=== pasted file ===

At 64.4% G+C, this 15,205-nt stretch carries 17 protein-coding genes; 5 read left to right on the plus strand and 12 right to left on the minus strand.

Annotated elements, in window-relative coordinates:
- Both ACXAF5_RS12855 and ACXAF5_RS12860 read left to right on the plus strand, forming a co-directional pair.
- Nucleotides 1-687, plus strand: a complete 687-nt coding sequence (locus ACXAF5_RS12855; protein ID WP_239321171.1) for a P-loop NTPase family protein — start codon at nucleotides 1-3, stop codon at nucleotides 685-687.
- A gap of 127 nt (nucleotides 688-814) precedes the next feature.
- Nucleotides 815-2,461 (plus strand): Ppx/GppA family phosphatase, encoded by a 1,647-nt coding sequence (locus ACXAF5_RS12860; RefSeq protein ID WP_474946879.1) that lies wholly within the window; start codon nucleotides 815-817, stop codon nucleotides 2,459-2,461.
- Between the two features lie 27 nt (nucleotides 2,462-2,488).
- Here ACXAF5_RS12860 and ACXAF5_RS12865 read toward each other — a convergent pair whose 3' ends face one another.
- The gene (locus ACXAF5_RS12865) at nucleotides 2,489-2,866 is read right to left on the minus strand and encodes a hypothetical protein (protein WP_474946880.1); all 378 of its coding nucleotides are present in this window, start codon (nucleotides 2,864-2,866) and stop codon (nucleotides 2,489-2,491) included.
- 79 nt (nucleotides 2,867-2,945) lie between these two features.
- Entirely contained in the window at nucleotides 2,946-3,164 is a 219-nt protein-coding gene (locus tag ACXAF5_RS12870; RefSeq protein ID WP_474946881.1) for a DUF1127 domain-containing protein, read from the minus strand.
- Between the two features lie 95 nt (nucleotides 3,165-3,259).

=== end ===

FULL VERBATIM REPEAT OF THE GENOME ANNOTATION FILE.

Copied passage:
At 64.4% G+C, this 15,205-nt stretch carries 17 protein-coding genes; 5 read left to right on the plus strand and 12 right to left on the minus strand.

Annotated elements, in window-relative coordinates:
- Both ACXAF5_RS12855 and ACXAF5_RS12860 read left to right on the plus strand, forming a co-directional pair.
- Nucleotides 1-687, plus strand: a complete 687-nt coding sequence (locus ACXAF5_RS12855; protein ID WP_239321171.1) for a P-loop NTPase family protein — start codon at nucleotides 1-3, stop codon at nucleotides 685-687.
- A gap of 127 nt (nucleotides 688-814) precedes the next feature.
- Nucleotides 815-2,461 (plus strand): Ppx/GppA family phosphatase, encoded by a 1,647-nt coding sequence (locus ACXAF5_RS12860; RefSeq protein ID WP_474946879.1) that lies wholly within the window; start codon nucleotides 815-817, stop codon nucleotides 2,459-2,461.
- Between the two features lie 27 nt (nucleotides 2,462-2,488).
- Here ACXAF5_RS12860 and ACXAF5_RS12865 read toward each other — a convergent pair whose 3' ends face one another.
- The gene (locus ACXAF5_RS12865) at nucleotides 2,489-2,866 is read right to left on the minus strand and encodes a hypothetical protein (protein WP_474946880.1); all 378 of its coding nucleotides are present in this window, start codon (nucleotides 2,864-2,866) and stop codon (nucleotides 2,489-2,491) included.
- 79 nt (nucleotides 2,867-2,945) lie between these two features.
- Entirely contained in the window at nucleotides 2,946-3,164 is a 219-nt protein-coding gene (locus tag ACXAF5_RS12870; RefSeq protein ID WP_474946881.1) for a DUF1127 domain-containing protein, read from the minus strand.
- Between the two features lie 95 nt (nucleotides 3,165-3,259).